Twitter in the wrong space and you might face the sack

News

Twitter in the wrong space and you might face the sack

Putting comments about workmates or your employer on your Facebook, MySpace or Twitter site has become another way to get sacked — but would such a dismissal be legal?

WantToReadMore

Get unlimited access to all of our content.

Putting comments about workmates or your employer on your Facebook, MySpace or Twitter site has become another way to get sacked — but would such a dismissal be legal?
 
The Sydney Morning Herald’s technology webpage has been running stories on employees who have been dismissed or disciplined for comments made in Facebook.
 
Unfair dismissal claim
 
However a senior workplace lawyer, Steven Penning (a partner with Turner Freeman), says workers sacked over this issue could have grounds for an unfair dismissal claim.
 
‘What employers are doing is they're scrambling and trying to make out that present policies can be stretched to cover these new areas, and in many respects they can't,’ Penning told SMH.
 
‘If an employer hasn't told people in advance what the rules are, what the conditions are, then that greatly increases the likelihood that an employee can say “well, I can't be terminated for this because I wasn't aware that this is something I was not to do”.’
 
Penning contrasted this with policies on internet access and the personal use of the employer’s email system.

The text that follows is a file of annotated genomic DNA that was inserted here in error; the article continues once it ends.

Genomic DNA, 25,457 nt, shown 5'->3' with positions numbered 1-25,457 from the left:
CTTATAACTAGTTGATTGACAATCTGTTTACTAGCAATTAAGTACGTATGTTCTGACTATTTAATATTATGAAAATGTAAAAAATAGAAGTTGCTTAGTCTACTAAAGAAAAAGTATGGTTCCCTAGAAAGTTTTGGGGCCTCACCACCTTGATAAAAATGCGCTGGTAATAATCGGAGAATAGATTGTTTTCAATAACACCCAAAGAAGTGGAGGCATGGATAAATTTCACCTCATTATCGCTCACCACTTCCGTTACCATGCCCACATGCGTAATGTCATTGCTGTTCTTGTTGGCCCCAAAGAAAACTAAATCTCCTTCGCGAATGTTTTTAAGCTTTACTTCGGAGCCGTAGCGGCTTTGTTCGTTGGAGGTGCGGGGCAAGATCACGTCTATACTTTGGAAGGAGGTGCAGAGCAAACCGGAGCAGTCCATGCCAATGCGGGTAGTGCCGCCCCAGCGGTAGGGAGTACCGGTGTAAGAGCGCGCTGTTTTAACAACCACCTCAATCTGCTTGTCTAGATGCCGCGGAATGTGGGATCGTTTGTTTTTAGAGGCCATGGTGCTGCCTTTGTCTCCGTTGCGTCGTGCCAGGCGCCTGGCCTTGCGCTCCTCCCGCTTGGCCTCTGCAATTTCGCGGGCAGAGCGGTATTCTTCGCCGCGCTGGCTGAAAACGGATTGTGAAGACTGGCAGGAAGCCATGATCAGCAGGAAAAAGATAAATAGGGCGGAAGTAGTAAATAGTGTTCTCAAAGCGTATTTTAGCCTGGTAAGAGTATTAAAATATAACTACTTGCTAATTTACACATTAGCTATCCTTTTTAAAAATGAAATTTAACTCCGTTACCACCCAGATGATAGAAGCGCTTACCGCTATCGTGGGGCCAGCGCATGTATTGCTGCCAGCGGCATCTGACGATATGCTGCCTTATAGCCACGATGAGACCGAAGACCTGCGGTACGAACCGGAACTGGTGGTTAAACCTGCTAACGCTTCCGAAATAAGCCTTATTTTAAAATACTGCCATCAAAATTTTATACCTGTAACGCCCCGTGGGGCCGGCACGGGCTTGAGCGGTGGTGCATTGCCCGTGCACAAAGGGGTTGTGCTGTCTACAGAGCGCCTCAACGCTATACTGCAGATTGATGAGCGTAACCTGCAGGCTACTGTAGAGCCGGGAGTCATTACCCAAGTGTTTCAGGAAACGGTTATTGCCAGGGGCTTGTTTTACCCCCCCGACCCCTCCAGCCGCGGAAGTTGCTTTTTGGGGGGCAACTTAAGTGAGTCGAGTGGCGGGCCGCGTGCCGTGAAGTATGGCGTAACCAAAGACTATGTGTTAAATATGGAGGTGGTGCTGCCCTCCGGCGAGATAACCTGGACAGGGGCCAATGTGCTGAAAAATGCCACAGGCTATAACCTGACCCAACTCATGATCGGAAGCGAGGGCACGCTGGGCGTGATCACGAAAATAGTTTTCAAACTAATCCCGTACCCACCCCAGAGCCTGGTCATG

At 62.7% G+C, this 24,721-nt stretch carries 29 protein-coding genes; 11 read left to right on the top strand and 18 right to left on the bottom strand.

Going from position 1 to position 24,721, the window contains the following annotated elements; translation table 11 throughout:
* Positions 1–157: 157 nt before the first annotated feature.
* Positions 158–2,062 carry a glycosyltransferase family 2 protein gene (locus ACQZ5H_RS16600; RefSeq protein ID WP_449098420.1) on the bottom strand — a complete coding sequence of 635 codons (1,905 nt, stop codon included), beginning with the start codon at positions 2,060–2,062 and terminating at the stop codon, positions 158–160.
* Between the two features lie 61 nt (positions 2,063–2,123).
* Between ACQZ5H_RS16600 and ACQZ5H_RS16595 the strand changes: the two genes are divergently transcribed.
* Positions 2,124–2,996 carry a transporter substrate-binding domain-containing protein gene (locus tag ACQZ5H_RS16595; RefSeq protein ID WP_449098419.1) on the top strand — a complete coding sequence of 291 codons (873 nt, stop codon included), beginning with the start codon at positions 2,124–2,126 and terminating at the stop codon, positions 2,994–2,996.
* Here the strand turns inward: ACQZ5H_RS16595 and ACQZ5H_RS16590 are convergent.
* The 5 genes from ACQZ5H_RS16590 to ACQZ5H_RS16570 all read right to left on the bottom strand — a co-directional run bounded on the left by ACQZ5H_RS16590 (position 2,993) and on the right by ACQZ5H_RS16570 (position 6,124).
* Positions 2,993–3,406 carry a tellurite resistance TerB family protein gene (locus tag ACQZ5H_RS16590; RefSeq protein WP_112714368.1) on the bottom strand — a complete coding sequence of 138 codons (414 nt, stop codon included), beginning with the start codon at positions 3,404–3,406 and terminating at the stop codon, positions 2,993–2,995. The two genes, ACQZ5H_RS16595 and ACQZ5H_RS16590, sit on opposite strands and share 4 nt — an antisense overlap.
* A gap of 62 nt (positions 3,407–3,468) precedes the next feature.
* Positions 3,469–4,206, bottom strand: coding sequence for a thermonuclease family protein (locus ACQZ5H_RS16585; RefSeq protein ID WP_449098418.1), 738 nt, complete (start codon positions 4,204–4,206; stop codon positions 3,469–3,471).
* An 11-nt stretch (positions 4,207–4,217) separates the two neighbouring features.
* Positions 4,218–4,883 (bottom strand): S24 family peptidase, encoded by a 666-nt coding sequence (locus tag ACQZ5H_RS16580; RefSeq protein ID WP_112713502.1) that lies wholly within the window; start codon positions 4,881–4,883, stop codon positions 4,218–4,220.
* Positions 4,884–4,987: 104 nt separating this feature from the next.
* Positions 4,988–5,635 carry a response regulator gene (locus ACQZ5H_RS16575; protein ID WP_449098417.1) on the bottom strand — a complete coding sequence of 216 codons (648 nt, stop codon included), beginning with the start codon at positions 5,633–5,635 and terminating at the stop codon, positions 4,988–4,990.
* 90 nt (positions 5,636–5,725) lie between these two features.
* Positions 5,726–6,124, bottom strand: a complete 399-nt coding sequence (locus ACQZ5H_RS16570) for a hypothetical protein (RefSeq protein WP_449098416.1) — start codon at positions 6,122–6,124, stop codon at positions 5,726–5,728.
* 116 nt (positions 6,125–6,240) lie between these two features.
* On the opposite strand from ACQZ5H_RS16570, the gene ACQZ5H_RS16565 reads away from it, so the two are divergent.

The ‘private’ is now ‘public’
 
He said people were now saying things on social network sites like Facebook, Twitter and MySpace that were formerly only said in private. However such ‘private’ conversations were now public and could be distributed to others.
 
The SMH site reports the case of a casual worker at a Queensland Government Department.
 
She wrote on her Facebook site that in future she would no longer work for ‘shitty Government departments’.
 
She did not name her employer or any individual, but a work colleague saw the comment and passed it on to her boss.
 
The next day she came to work she was sacked and escorted out of the building.
 
Forced to resign
 
Another woman wrote in a friend’s Facebook page that her company ‘sucks’.
 
One of her managers saw the comment, forwarded it to a company director and she was forced to resign.
 
And this problem can occur on a greater scale than just dealing with individual workers who make incautious comments on a website.
 
The NSW Department of Corrective Services is threatening to sack prison officers over posts they made to a Facebook group criticising the cash-strapped State Government's plans to privatise Parklea and Cessnock prisons.
 
Penning said most employment contracts and policies had rules against speaking to media, but these were different from posting comments on social networking sites.
 
Policy audit
 
‘The first thing that needs to be done is a thorough audit of all of their policies, employment agreements and contracts to determine if those documents refer at all to social networking controls and social networking obligations, and that's the first step,’ Penning said.
 
‘It's not about total control ... it's saying that you're not using the sites or saying things on the sites which are damaging to the organisation that you work for.’
 
Penning cited the example of three scantily clad Californian teens who were fired from their jobs at Kentucky Fried Chicken late last year for publishing photos of themselves on MySpace bathing in a KFC basin.
 
‘Something like that is damaging and has the potential to be very detrimental to an organisation, because it's clearly saying it's not healthy to eat here, our standards are appalling,’ he said.
Post details